Stem Cell Regulators: Volume 87

Stem Cell Regulators: Volume 87 : Stem Cell Regulators

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First published in 1943, Vitamins and Hormones is the longest-running serial published by Academic Press. The Editorial Board now reflects expertise in the field of hormone action, vitamin action, X-ray crystal structure, physiology and enzyme mechanisms.

Under the capable and qualified editorial leadership of Dr. Gerald Litwack, Vitamins and Hormones continues to publish cutting-edge reviews of interest to endocrinologists, biochemists, nutritionists, pharmacologists, cell biologists and molecular biologists. Others interested in the structure and function of biologically active molecules like hormones and vitamins will, as always, turn to this series for comprehensive reviews by leading contributors to this and related disciplines.

This volume focuses on stem cell regulators.
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Product details

  • Hardback | 520 pages
  • 157.48 x 228.6 x 27.94mm | 839.14g
  • Academic Press Inc
  • San Diego, United States
  • English
  • New
  • 0123860156
  • 9780123860156
  • 2,135,167

Table of contents

Eicosanoids and stem cell function LM Pelus

Maternal intake of folic acid and neural crest stem cells Chandra SK Mayanil

MicroRNA and vascular smooth muscle cells Y Eugene Chen

Bam and Bgcn in Drosophila germ line stem cell differentiation Changsoo Kim

Transforming growth factor beta superfamily in mouse embryonic stem cell self-renewal Jay L. Vivian

Inhibitor of HIFα proteins and embryonic stem cells Jose M Sanchez-Puelles

sFRP2 as a mediator of mesenchymal stem cells Pampee Paul Young

Activin as a promoter of mouse trophoblast stem cells David R Natale

TGFss1 induces differentiation of bone marrow stromal cells Basil M Hantash

Cytokine-dependent activation of hepatocyte-like progenitor cells D Hunter Best and WB Coleman

Factors regulating pluripotency and differentiation in early mammalian embryos and embryo-derived stem cells MA Ciemerych w Aneta Suwinska

Regulation of muscle stem cell activation - the role of growth factors and extracellular matrix Edyta Brzoska & Maria A. Ciemerych

Regulatory role of Klf5 in the maintenance of stemness and in early mouse development Tommaso Russo and Silvia Parisi

Insulin and germline proliferation in C. elegans E Jane Albert Hubbard

Adult cardiac-derived stem cells: differentiation and survival regulators Nanako Kawaguchi

Manipulation of signaling pathways to generate pancreatic ss-cells from embryonic stem cells Tsaniras Champeris

Mechanical loading and matrix production by mesenchymal stem cells Gwendolyn (Gwen) C Reilly

Nestin and hemopoietic stem cells Simon Mendez-Ferrer

Select glucocorticoids stimulate neurogenesis Wei Chen

Transplantation of embryonic stem cells and insulin production Ashleigh Boyd

Molecular regulation of bone development Amjad Joved

Effect of progesterone on human mesenchymal stem cells Dobroslav Kyurkchiev

Aberrations and therapeutics involving the developmental pathway Hedgehog in pancreatic cancer Fergal C. Kelleher

Micro RNAs and mesenchymal stem cells Giovanni Camussi

Thymosins and muscle regeneration Takahiko Hara
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About Litwack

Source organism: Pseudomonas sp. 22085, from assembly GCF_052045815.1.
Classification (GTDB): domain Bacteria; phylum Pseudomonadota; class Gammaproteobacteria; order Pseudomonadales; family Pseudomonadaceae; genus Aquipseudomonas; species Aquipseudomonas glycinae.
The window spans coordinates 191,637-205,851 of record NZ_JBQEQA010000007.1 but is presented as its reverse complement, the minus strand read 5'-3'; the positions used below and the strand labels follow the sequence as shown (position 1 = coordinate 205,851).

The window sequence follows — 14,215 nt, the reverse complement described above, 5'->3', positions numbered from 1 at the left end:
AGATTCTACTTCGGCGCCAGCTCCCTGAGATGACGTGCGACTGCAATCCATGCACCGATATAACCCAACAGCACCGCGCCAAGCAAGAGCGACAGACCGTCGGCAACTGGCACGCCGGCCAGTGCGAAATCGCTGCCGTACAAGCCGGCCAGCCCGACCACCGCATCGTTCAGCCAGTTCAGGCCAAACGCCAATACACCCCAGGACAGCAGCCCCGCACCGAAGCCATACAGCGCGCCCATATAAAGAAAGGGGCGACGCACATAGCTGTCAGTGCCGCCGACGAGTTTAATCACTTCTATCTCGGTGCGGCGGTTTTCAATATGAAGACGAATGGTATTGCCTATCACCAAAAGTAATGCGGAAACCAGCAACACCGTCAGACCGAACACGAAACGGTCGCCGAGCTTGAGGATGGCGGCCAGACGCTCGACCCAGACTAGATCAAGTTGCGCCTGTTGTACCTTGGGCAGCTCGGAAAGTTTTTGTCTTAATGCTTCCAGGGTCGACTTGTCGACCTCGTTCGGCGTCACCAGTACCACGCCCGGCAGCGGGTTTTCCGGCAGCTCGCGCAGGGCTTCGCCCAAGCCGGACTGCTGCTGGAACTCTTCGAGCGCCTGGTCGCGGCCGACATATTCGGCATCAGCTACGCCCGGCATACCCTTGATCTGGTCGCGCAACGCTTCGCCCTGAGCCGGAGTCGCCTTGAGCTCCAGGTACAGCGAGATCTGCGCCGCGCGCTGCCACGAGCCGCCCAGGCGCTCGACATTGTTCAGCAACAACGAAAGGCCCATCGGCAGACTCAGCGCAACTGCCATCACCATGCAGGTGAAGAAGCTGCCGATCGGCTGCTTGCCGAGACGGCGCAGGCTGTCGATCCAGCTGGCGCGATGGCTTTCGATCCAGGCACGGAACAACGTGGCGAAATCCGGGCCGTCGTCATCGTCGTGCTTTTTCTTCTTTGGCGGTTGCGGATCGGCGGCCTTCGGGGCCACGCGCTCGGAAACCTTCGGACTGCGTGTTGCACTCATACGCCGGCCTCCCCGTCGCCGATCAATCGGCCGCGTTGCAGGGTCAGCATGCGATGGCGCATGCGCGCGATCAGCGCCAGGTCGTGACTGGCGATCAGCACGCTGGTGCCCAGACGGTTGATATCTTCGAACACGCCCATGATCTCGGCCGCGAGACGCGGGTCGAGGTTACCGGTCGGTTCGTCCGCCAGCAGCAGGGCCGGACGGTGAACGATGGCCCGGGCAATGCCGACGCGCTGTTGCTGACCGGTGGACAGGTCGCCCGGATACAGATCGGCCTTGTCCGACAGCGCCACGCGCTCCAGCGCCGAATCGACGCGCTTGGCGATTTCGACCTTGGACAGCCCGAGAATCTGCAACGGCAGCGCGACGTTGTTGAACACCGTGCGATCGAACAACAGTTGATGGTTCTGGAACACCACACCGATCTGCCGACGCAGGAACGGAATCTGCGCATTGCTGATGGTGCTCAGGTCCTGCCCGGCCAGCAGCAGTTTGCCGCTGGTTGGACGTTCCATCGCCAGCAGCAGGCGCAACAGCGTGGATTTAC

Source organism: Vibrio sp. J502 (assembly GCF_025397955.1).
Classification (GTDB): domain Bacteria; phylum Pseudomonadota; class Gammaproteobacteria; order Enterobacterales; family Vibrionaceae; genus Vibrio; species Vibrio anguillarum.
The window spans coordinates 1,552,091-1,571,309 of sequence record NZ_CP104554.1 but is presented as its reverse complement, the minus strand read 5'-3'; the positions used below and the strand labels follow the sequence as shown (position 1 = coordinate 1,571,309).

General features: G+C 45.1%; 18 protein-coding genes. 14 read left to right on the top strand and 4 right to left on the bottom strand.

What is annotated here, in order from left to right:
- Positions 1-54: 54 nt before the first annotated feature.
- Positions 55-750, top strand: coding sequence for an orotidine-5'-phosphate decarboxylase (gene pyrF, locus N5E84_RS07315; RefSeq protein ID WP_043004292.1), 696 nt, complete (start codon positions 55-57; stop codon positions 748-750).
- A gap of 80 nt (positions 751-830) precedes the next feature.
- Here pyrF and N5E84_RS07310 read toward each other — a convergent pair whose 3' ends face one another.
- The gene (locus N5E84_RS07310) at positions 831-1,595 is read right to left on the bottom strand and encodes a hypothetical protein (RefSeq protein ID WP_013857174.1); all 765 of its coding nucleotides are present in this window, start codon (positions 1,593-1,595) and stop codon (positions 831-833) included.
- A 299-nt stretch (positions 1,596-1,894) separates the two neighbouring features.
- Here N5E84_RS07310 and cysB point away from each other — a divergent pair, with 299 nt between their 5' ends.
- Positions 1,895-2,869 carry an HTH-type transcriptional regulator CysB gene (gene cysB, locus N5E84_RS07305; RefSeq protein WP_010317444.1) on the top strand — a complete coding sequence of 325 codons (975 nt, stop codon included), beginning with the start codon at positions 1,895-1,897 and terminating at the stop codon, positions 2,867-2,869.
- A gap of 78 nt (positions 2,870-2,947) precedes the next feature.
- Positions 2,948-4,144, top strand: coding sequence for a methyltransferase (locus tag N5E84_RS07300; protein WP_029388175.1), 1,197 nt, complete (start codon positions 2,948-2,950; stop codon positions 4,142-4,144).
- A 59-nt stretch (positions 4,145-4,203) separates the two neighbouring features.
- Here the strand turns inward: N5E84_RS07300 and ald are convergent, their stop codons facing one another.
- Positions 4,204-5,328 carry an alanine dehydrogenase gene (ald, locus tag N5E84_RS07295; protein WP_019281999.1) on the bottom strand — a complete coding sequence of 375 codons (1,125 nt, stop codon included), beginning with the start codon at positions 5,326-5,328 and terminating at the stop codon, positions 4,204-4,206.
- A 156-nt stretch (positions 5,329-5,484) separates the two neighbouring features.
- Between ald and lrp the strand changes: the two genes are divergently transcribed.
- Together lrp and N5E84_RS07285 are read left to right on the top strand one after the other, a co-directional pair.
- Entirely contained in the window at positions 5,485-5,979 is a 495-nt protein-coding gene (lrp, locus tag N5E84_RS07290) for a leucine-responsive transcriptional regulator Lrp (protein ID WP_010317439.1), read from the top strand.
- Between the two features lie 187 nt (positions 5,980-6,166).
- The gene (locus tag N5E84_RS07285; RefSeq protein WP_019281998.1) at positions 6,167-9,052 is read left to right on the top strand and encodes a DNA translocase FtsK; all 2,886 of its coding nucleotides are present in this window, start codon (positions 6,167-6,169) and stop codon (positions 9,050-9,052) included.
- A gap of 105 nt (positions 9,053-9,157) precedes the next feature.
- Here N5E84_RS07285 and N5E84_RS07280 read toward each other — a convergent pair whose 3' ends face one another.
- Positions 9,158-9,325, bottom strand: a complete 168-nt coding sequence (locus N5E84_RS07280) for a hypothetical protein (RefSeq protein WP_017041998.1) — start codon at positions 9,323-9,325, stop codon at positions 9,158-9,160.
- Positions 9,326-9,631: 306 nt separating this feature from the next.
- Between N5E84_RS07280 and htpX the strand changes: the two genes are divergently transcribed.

Following a liberal arts education with a major in chemistry and biology at Hobart College, Gerald (Gerry) Litwack earned M.S. and PhD degrees in biochemistry from the University of Wisconsin, Madison where he served as a Lecturer in Enzymology before starting a postdoctoral fellowship from the National Foundation for Infantile Paralysis at the Biochemical Institute of the Sorbonne in Paris. His first academic position was assistant professor of biochemistry at Rutgers University where he started his work on hormone action for six years. During this period, he did a sabbatical at the University of California, Berkeley, where he concentrated on rapid enzyme kinetics. In 1960 he accepted an offer of an associate professorship at the University of Pennsylvania Graduate School of Medicine. In 1964, he was invited to be full professor of biochemistry at The Fels Institute for Cancer Research and Molecular Biology at Temple Medical School, simultaneously with a Career Development Award from the NIH, where he later was named Deputy Director of the Institute and the Laura H. Carnell Professor in biochemistry. Subsequently, he was given the Faculty Research Award. He co-discovered ligandin, later found to be in the family of glutathione S-transferases, enzymes that protect the body from carcinogens. In 1991, he moved to the Jefferson Medical College at Thomas Jefferson University as Professor of Biochemistry, Chair of the Department of Pharmacology and Deputy Director of the Kimmel Cancer Research Institute. Later, he became chair of the combined Department of Biochemistry and Molecular Pharmacology and concurrently held the position of Vice Dean for Research. In 2003, he moved to Los Angeles and from 2004-2006 was a Visiting Scholar at the University of California, Los Angeles, in the Department of Biological Chemistry of the Geffen School of Medicine and, in this period, wrote "Human Biochemistry and Disease" a volume of 1254 pages. In 2007, he moved to Scranton, Pennsylvania, as Founding Chair of Basic Sciences and Acting Associate Dean for Research to start a new medical school, The Commonwealth Medical College. Having completing his mission in 2010, he moved to The Institute for Regenerative Medicine, Texas A & M Health Science Center, as Professor of Biochemistry and Associate Director. Currently, he is retired and lives in North Hollywood, California, where he continues as an author and as Series Editor of Vitamins and Hormones. He is involved in writing another textbook and has written a first novel, "One-Eighty".
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